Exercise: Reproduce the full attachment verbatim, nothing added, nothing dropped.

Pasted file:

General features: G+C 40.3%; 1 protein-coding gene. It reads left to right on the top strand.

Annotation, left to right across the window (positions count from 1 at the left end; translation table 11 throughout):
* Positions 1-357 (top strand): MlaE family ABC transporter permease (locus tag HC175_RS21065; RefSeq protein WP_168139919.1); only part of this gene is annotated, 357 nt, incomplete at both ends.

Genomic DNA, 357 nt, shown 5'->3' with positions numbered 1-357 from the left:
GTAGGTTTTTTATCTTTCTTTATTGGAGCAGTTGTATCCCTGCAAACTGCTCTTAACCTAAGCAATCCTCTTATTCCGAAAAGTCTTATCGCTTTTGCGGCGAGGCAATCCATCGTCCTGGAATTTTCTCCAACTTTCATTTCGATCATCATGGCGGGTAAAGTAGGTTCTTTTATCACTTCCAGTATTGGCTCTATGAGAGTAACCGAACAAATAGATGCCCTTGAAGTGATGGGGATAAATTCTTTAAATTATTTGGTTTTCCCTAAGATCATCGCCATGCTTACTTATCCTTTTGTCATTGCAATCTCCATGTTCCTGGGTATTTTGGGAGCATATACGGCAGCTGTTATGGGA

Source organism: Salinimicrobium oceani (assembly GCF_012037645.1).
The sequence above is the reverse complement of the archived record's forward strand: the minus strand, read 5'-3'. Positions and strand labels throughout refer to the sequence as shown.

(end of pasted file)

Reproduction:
General features: G+C 40.3%; 1 protein-coding gene. It reads left to right on the top strand.

Annotation, left to right across the window (positions count from 1 at the left end; translation table 11 throughout):
* Positions 1-357 (top strand): MlaE family ABC transporter permease (locus tag HC175_RS21065; RefSeq protein WP_168139919.1); only part of this gene is annotated, 357 nt, incomplete at both ends.

Genomic DNA, 357 nt, shown 5'->3' with positions numbered 1-357 from the left:
GTAGGTTTTTTATCTTTCTTTATTGGAGCAGTTGTATCCCTGCAAACTGCTCTTAACCTAAGCAATCCTCTTATTCCGAAAAGTCTTATCGCTTTTGCGGCGAGGCAATCCATCGTCCTGGAATTTTCTCCAACTTTCATTTCGATCATCATGGCGGGTAAAGTAGGTTCTTTTATCACTTCCAGTATTGGCTCTATGAGAGTAACCGAACAAATAGATGCCCTTGAAGTGATGGGGATAAATTCTTTAAATTATTTGGTTTTCCCTAAGATCATCGCCATGCTTACTTATCCTTTTGTCATTGCAATCTCCATGTTCCTGGGTATTTTGGGAGCATATACGGCAGCTGTTATGGGA

Source organism: Salinimicrobium oceani (assembly GCF_012037645.1).
The sequence above is the reverse complement of the archived record's forward strand: the minus strand, read 5'-3'. Positions and strand labels throughout refer to the sequence as shown.